Season Extenders

Daily Prep

6 Cheap DIY Greenhouses

Designs Inspired By Traditional Shelters
Monday, April 27, 2015, 12:15 PM

A great selection of inexpensive greenhouse ideas that are inspired by simple housing structures.  Time to swap out the canvas on my tipi for greenhouse plastic.

Daily Prep

How to Make a Hoop House

Setting up a simple season extender
Monday, April 21, 2014, 10:10 AM

Whether you are protecting your spring plants from chaotic temperatures / storms or extending your growing season into fall and winter, learning how to build this simple hoop house over your raised beds can help your plants grow better and improve your overall success.

Daily Prep

Cold Frame and Hotbed Gardening

Extend your growing season and grow through the winter
Monday, September 24, 2012, 12:11 PM

A video explaining how to setup a cold frame and hotbed to help grow year round or extend you overall growing season.

What Should I Do?

Cold Frame in the snow - Woodman

Extending the Harvest in Your Home Garden

Grow year-round with these simple methods
Tuesday, January 25, 2011, 7:05 PM

One way to improve resiliency as well as quality of life is to grow your own vegetables locally. However, gardeners in northern climates are especially challenged by limited growing seasons. In this brief article I will show examples of how to easily extend and preserve the harvest and have fun doing it.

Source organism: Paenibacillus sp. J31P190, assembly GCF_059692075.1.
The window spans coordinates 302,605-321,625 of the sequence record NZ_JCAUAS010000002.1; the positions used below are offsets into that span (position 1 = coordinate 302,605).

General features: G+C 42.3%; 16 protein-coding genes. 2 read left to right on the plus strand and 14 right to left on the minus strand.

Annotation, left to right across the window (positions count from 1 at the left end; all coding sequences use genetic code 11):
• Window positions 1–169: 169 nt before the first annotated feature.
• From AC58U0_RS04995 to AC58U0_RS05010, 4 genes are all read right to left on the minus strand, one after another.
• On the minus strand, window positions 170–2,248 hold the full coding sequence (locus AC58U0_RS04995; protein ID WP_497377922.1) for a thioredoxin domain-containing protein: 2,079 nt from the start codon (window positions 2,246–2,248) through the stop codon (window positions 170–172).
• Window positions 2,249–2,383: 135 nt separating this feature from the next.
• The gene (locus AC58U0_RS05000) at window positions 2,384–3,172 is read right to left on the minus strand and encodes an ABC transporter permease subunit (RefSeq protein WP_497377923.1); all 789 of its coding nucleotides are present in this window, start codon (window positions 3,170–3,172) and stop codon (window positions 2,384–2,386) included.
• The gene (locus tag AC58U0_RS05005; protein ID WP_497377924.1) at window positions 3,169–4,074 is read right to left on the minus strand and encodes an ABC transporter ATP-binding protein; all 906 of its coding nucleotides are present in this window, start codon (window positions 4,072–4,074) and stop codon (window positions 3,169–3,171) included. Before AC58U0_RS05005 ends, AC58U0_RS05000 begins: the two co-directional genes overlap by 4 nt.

Why Extend Your Harvest?

Presently we can drive to the supermarket to get nearly anything we want even in winter. The fresh fruits and vegetables we see have often been grown thousands of miles away in a tropical climate and flown in using a lot of energy may not be so cheap or plentiful in the future. As well as potentially reducing dependence on energy, extending the harvest of your own foods has advantages including:

  • Less work and simpler than preserving by canning or freezing
  • Fresher, higher quality than canned
  • Less expensive than supermarket
  • Increased resiliency with the option to of a local food source
  • Controlling your own food sources is more pleasurable and rewarding